Earlier this year, the colorful Sheriff Jim Wilson published a colorful history of the famous Mozambique drill on the website of Shooting Illustrated.
From 1964 to about 1974, Mozambique was going through a serious difference of opinion called the Mozambican War of Independence. Mike Rousseau was one of the mercenaries hired to fight in that war. In the course of the conflict, Rousseau was engaged in the fighting at the airport in the city of Lourenco Marques (since renamed Maputo). During that scrap, Rousseau, armed only with a Browning Hi Power, rounded the corner of a building and came face to face with an enemy combatant armed with an AK-47.
Rousseau made a quick combat presentation with his pistol and planted two bullets in the area of his opponent’s breastbone. In a fighter’s worst nightmare, the soldier not only stayed on his feet, he managed to hang onto his rifle. Rousseau, having lowered his pistol to the ready position, assessed the situation and decided to deliver a third shot to the man’s central nervous system. Aiming for the head, Rousseau either fired too soon or jerked the trigger, because his third shot hit his enemy in the throat. It did, however, sever the spinal column and neutralize the threat.
Sometime later, Rousseau made the acquaintance of Col. Jeff Cooper and told him about the incident. Cooper realized this would be a good training aid for his students and named the drill the Mozambique, after the country where the shooting occurred. By the late 1970s, Cooper had incorporated it into his training at the new Gunsite Academy.
As part of his new evolution of the Modern Technique of the Pistol, Gabe Suarez (a.k.a., Jeff Cooper 2.0) teaches an updated shooting drill based on a more contemporary airport conflict scenario.
In June 2016, ISIS-inspired terrorists armed with guns and bombs attacked the Atatürk Airport in Istambul, Turkey. 45 people were killed and over 200 injured.
Surveillance camera video from inside the airport showed one of the terrorists walking through the airport shooting an AK-47. He suddenly falls to the ground, shot by security. Moments later, a security officer approaches the fallen gunman only to run away, apparently having seen a suicide bomb vest or belt. The gunman then successfully detonates the bomb.
For Gabe Suarez, this requires a different sort of drill than Mozambique, what he calls the “Istanbul Drill.” In this drill, the shooter moves forward toward the target from 7 yards away taking headshots. (Recall from the last post that in this type of proactive shooting at this distance, Suarez expects eyeball level accuracy.)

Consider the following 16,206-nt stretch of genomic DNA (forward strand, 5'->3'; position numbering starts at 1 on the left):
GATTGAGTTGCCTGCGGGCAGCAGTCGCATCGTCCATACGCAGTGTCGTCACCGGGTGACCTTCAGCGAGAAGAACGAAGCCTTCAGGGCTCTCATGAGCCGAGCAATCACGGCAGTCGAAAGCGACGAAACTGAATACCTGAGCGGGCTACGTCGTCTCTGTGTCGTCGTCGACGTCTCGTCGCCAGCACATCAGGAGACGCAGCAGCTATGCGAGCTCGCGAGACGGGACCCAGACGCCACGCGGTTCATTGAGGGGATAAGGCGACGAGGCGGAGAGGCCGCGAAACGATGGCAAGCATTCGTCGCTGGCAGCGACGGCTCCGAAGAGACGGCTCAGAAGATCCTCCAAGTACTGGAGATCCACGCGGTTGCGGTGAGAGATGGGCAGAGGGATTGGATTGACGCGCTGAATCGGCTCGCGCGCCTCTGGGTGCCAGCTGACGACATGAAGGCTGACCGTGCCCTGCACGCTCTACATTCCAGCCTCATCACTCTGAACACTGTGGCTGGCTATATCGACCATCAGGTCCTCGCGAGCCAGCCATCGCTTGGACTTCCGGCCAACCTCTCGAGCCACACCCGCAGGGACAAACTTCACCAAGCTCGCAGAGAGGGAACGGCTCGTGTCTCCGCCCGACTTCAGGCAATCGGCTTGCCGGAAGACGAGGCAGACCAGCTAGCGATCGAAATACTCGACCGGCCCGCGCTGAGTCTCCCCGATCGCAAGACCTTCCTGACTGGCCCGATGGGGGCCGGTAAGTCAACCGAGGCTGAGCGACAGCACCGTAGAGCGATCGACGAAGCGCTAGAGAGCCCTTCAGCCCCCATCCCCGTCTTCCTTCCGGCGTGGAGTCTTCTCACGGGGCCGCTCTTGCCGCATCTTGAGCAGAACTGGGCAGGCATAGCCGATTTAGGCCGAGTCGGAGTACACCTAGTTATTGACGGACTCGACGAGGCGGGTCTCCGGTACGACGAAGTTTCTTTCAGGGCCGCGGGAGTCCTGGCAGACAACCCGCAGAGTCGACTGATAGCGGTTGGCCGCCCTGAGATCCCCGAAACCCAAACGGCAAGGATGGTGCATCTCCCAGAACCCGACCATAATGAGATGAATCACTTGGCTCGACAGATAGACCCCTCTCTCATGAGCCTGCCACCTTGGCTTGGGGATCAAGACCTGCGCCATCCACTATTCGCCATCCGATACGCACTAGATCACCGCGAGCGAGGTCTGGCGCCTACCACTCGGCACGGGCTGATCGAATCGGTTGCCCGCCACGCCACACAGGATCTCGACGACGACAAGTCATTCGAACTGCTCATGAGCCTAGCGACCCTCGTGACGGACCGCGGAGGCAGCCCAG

The shooter shoots the attacker to the ground, but unlike at the Atatürk Airport, in this drill the shooter shoots the attacker several more times in the face to ensure there is no possibility of detonating a bomb.
Suarez reiterates that this is a proactive assault on an active shooter. “Do we do this to the mugger in the parking lot? No. That is a different paradigm.” This is Tactical Clue version 2017, not version 1977.
You can hear students laughing after Suarez demonstrates the Istanbul Drill, as he “signs his work with a head shot.” After the students have run the drill themselves, he observes that everyone is smiling. For Suarez, this is the feeling of joy people should have after stopping a criminal or terrorist attack. “This is a feeling you should store in memory for when you need it.”
Coda: Sutherland Springs Church Massacre
The three-day Suarez International Pistol Gunfighting School was almost over when news of the Sutherland Springs, Texas church shooting broke. During a short break for water and reloading right after shooting the Instanbul Drill, Suarez pulled the group together to say he has been getting some news about a church shooting in Texas.
The ebullient mood of the group immediately turned somber. “This study has been real for me for a long time,” Suarez told his assembled students. “Hopefully it is real for you too now.”
Suarez and his team quickly used the available target stands and targets to set up a scenario: A church shooting in which white supremacists had taken kids hostage.
Students each ran through the scenario once, finding their own solutions to the problem at hand. The level of determination and seriousness among the students skyrocketed during the drill. Afterward, Suarez and his fellow instructors did not analyze or criticize the students’ tactics or skills. The point was to facilitate the mental conditioning necessary for them to be willing to take the fight to the terrorists if for some reason they were given the opportunity, as Suarez had previously said, “to change history.”